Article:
“Giving birth should be your greatest achievement not your greatest fear.” -Jane Weideman
I’ve told this story, or various fractions of it before, to close friends and family. I’ve talked about why I chose to deliver not one, but both, of my babies without so much as even an aspirin and why I’d do it a million times over again. It took me a while to gather my thoughts and figure out exactly how I wanted to present this piece to the masses because I didn’t want to reach the wrong audience and I didn’t way to send the wrong message.
My goal is not to persuade anyone to have an epidural free birth.
The purpose of this is not to tell anyone how to have a natural childbirth or provide you with the magical answer to doing it sans drugs. I will not be the one to tell any mama that it is easy, and I’m not here to preach the “amazing powers of a woman’s body,” although I do have to admit, our bodies are REALLY bad ass. I am NOT here to brag. And finally, allow me to take this moment to insert my disclaimer: I firmly believe that we should embrace medical intervention when needed. Women who have brought babies into this world via cesarean delivery or other medically required means are all freaking bad ass warriors. If you’re a mom, you are, hands down, Wonder Woman, and I don’t give a damn how you got there. The purpose of this particular post is in no way to knock all of the amazing mamas out there. I am simply sharing my own, personal, childbirth journey….
What I am going to do is share my personal experience with natural childbirth.
I’m going to share the reasons that I chose it for myself and my babies, with a slight glimmer of hope that maybe I will instill just a tiny bit of confidence in other mamas who may be considering a similar birth plan. Because, believe me when I say this, I cannot promise that it won’t be hard-possibly the most difficult thing you have ever done in your entire life. But at the same time, I can promise you that it will be the most incredibly rewarding experience of your life and you will learn something about yourself and meet a new side of yourself that you never knew existed. Now, this is true with motherhood in itself, regardless of how you get to that final point, but there is something undeniably exhilarating about living, feeling, and breathing the experience of birthing your baby from that first contraction until the final push.
Let’s begin with William.
Ah the joys of the first born. Who really knows what they hell they’re getting in to with tiny human #1?! It’s all baby coo’s and cute clothes right?! It’s all, “Yay! Two pink lines!” and “Oh look at my HUGE baby belly” *insert eye roll at 15 weeks.*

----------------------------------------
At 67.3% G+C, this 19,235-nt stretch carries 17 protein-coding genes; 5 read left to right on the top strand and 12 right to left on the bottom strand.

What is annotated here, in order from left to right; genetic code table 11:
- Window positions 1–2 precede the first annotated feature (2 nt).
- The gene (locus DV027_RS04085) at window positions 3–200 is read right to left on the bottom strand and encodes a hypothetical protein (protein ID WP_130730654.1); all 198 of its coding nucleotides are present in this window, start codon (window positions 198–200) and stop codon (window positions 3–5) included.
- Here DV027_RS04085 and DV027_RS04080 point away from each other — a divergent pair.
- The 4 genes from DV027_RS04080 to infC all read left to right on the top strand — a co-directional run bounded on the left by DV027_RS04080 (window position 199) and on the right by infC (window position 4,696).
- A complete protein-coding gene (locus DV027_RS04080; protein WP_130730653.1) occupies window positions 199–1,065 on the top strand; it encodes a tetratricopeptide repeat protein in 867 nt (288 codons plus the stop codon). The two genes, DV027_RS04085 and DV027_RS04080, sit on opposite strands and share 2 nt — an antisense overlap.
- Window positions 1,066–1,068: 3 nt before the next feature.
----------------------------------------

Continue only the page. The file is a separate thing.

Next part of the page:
Fast forward to the adorable baby shower that my mother-in-law had put together for me at the ripe, but “safe” gestational age of 37 weeks. My lovely sister-in-law had spent the night prior to the shower and was kind enough to drive me to my in-laws’ house. I assumed I had caught the stomach bug, since I had woke up that morning feeling all sorts of awful, but put on my, literal, BIG girl panties, and waddled along.
We arrived early and I crashed on the couch while everyone finished last minute preparations. Word quickly spread that “Kate had a touch of the stomach bug” and everyone was super sweet and accommodating. The shower was truly beautiful, and my MIL had even gone to the extent to make donut pops, because my pregnancy obsession, for the full 37 weeks, up until that very moment, had been donuts.
I pulled it together opened gifts, and fraternized with the guests, including my bestie Jenna, until the epic moment, when mid conversation it happened. I leapt up and ran to the closet bathroom and…threw up. Violently.
As the party was winding down, and I was recovering, it was then that I realized I was having fairly (and by fairly I mean aggressive, 2 minute interval) consistent contractions. Guests began to leave, I kissed my besties goodbye, and my dear sister-in-law saw that look on my face and asked the question “are you okay?” to which I replied “yes, but we need to go.” She quickly (not so quickly on my husbands part, I mean after all golf was on!) rounded my husband and we headed off to the hospital.
Sure enough, and unbeknownst to me, this was the start of my 3 day labor process.
Contractions had begun at approximately 2 pm on Sunday January 10, and 7 lb., 13 oz Baby Boy William David Levengood would enter our world on Wednesday, January 13 at 6:57pm. Life as we know it would never be the same, nor would I ever want it to be.
So, what happened in those 3 days?!
How does one human body survive 3 days of contractions? I’d taken the childbirth classes, both “Childbirth the Natural Way” and “Breathing and Relaxation” and was “fully prepared” for anything that birthing a baby could bring my way… bring on those contractions because each one brings me ‘one step closer to meeting my baby’ (and I’ll add, the baby’s gender was a surprise). Day one, bam. I’ve got this! I’m breathing, I’m relaxing, I’m visualizing. Nailed it.
Let’s turn to day two.
Still contracting, now with a little less sleep, I turn to google machine. Worst. Mistake. Ever. Google should have an auto block for any woman approaching her due date. Once you hit 36 weeks during pregnancy, you should automatically be banned from the internet.
From raspberry leaf tea, to pineapple, to spicy cheetoes, to walking, oh the walking (and it was January mind you), my 37 week, contracting-every-3-5 minute body did it all. And finally, things picked up a bit and I thought “this is it” so my husband and I got back in the car, headed back to that OB triage unit.
We were presented with few other options.